“David and Victoria seem wonderful parents and I’m sure they give Harper lots of attention but, like it or not, they are role models and lots of people will see this and think that having a dummy at this age is normal when it is not.”
NO! No, Clare, there is no but – if they are wonderful parents then bloody well leave them be, God knows this world has enough people who really don’t care for their kids.
And, sorry, if your reference for what’s ‘normal’ comes from David and Victoria Beckham you have bigger problems. Also, if the pictures are so bad, maybe the Mail shouldn’t publish them. Just a thought. Finally, our first expert adds:
“It could be last child syndrome – because she is the youngest David and Victoria could be clinging on to her being a baby.”
Are your self-righteous bullshit detectors bleeping yet? If not wait until Sue Atkins wades in:
“It is an easy option for parents, because if you give them a dummy they shut up and are quiet. It’s the same as giving them an iPad really.”
Here it is people, the flat-out unashamed judgement of other peoples choices. No mention of the fact that we all need the ‘easy option’ sometimes; we shouldn’t feel guilty about using a soother (or an iPad) to quiet a tantruming toddler every now and then. It’s called real life, and every parent is just a human trying their best. Even the Beckhams. The idea that people who use dummies do so because they want their child to “shut up” is frankly insulting. Oh, but wait, she’s not finished…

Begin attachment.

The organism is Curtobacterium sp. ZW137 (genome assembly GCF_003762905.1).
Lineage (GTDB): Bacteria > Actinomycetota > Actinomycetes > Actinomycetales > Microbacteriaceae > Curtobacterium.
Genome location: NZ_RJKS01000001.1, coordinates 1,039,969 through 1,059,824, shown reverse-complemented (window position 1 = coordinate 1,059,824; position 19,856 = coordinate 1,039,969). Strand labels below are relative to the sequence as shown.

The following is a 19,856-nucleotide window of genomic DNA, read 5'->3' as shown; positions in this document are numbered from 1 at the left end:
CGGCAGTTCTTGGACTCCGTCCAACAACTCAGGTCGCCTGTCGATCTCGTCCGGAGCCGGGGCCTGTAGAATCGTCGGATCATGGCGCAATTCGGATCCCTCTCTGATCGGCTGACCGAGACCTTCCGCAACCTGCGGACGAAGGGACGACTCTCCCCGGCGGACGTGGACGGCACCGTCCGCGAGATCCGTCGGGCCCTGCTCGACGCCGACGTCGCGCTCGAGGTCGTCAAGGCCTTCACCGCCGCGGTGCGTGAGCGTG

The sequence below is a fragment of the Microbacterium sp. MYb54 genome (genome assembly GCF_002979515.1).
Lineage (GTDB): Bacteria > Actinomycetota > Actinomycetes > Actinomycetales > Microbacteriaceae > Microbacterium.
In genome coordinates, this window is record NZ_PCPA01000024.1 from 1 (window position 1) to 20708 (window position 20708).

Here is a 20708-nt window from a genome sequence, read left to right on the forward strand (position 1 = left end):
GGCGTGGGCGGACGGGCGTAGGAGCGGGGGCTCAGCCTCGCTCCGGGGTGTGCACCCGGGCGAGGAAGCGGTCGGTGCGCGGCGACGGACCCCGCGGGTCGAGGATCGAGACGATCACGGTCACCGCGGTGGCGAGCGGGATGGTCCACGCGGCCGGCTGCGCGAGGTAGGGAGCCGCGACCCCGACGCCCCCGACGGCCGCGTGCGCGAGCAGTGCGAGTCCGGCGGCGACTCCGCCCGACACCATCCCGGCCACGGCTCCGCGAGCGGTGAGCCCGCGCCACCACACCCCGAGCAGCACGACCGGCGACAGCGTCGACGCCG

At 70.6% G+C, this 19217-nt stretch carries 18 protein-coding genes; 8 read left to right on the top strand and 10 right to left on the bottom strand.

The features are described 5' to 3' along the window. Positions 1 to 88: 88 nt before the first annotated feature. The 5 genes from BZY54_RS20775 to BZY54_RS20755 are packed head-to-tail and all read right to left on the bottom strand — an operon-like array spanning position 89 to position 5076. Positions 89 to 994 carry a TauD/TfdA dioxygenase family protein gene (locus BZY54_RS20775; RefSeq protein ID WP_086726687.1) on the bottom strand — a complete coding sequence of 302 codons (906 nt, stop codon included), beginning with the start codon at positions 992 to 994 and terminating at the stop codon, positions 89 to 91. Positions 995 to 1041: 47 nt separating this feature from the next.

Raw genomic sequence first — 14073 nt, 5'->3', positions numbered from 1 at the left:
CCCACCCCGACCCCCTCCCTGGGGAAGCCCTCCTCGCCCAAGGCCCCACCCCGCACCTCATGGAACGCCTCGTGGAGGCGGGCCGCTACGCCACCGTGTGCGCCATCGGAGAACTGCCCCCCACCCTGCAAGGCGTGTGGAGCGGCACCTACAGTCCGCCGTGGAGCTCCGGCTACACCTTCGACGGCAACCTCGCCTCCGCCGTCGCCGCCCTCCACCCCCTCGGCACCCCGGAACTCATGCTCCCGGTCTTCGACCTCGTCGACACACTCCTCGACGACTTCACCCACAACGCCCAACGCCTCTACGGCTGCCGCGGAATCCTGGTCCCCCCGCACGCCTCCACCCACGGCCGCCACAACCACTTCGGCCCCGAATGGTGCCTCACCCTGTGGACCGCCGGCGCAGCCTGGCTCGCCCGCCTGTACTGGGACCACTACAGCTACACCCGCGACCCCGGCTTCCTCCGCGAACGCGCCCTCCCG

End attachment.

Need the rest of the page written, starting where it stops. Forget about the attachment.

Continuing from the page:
“Some parents use them as an easy way to keep their kids quiet, and their language development is impaired by it because they don’t have to talk. It delays their vocabulary if they have them too long.”
Oh, just fuck off. Undoubtedly there are a few naughty/sad/ignorant people out there who just don’t want to engage with their children, but that isn’t most of us. This association between an ‘impaired’ vocabulary and dummies is at best a generalisation and at worst a nonsense based on extreme anecdotal evidence.
Just for the record, my son (the toddler with the dummy) counts to 5, sings the alphabet and knows the difference between a circle and an oval. #mikedrop
Okay, time to get a bit serious. This shit is toxic. What may seem like a fun ranty article to some people leaves others cowering in the corner, racked with guilt about their failure as a parent. I’m not exaggerating. It makes us doubt ourselves and our knowledge of our own children. This is damaging for all involved.
The world doesn’t need less dummies, it needs less overtly judgemental bullying of parents who are obviously doing a very good job in general.
Funnily enough, shoved in right at the end of the article is another opinion. Though it is also from an ‘expert’ it is not included in the headline, probably because this particular person says something completely reasonable. And reasonable doesn’t sell newspapers…
“She said: ‘It is up to the parents – famous or not – to decide when their child is ready to stop using a dummy. It’s a personal decision in every family and they know best […]
The most important thing is that she feels loved, safe, secure and able to engage with the world.'”
Finally, a bit of bloody sense. The only experts we should listen to are ones who acknowledge that, when it comes to our children, we are the true specialists.
What do you think? Is it all a bit much or are you really shocked by what the Beckhams have chosen for their daughter? Leave a comment below and I shall respond duly!